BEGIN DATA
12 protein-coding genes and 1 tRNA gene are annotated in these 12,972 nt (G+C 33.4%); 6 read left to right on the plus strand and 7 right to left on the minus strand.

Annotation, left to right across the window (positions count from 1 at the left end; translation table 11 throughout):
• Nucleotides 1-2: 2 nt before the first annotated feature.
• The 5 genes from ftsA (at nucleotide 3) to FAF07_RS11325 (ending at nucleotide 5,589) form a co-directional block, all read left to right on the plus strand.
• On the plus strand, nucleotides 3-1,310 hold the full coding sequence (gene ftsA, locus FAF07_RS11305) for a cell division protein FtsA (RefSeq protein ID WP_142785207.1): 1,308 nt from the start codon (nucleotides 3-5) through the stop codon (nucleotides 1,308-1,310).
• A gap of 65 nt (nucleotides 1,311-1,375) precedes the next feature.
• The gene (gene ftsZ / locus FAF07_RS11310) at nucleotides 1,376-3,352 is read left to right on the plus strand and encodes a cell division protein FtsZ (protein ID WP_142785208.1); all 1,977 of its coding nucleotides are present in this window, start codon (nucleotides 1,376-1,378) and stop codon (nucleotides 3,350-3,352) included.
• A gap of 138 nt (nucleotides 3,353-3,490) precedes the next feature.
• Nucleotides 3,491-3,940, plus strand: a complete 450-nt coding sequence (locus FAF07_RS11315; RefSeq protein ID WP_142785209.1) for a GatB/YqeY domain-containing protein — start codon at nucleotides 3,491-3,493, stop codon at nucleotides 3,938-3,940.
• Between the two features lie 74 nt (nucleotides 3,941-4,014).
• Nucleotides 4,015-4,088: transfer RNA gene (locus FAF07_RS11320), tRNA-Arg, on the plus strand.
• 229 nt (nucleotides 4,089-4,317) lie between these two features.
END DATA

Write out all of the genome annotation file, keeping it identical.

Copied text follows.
12 protein-coding genes and 1 tRNA gene are annotated in these 12,972 nt (G+C 33.4%); 6 read left to right on the plus strand and 7 right to left on the minus strand.

Annotation, left to right across the window (positions count from 1 at the left end; translation table 11 throughout):
• Nucleotides 1-2: 2 nt before the first annotated feature.
• The 5 genes from ftsA (at nucleotide 3) to FAF07_RS11325 (ending at nucleotide 5,589) form a co-directional block, all read left to right on the plus strand.
• On the plus strand, nucleotides 3-1,310 hold the full coding sequence (gene ftsA, locus FAF07_RS11305) for a cell division protein FtsA (RefSeq protein ID WP_142785207.1): 1,308 nt from the start codon (nucleotides 3-5) through the stop codon (nucleotides 1,308-1,310).
• A gap of 65 nt (nucleotides 1,311-1,375) precedes the next feature.
• The gene (gene ftsZ / locus FAF07_RS11310) at nucleotides 1,376-3,352 is read left to right on the plus strand and encodes a cell division protein FtsZ (protein ID WP_142785208.1); all 1,977 of its coding nucleotides are present in this window, start codon (nucleotides 1,376-1,378) and stop codon (nucleotides 3,350-3,352) included.
• A gap of 138 nt (nucleotides 3,353-3,490) precedes the next feature.
• Nucleotides 3,491-3,940, plus strand: a complete 450-nt coding sequence (locus FAF07_RS11315; RefSeq protein ID WP_142785209.1) for a GatB/YqeY domain-containing protein — start codon at nucleotides 3,491-3,493, stop codon at nucleotides 3,938-3,940.
• Between the two features lie 74 nt (nucleotides 3,941-4,014).
• Nucleotides 4,015-4,088: transfer RNA gene (locus FAF07_RS11320), tRNA-Arg, on the plus strand.
• 229 nt (nucleotides 4,089-4,317) lie between these two features.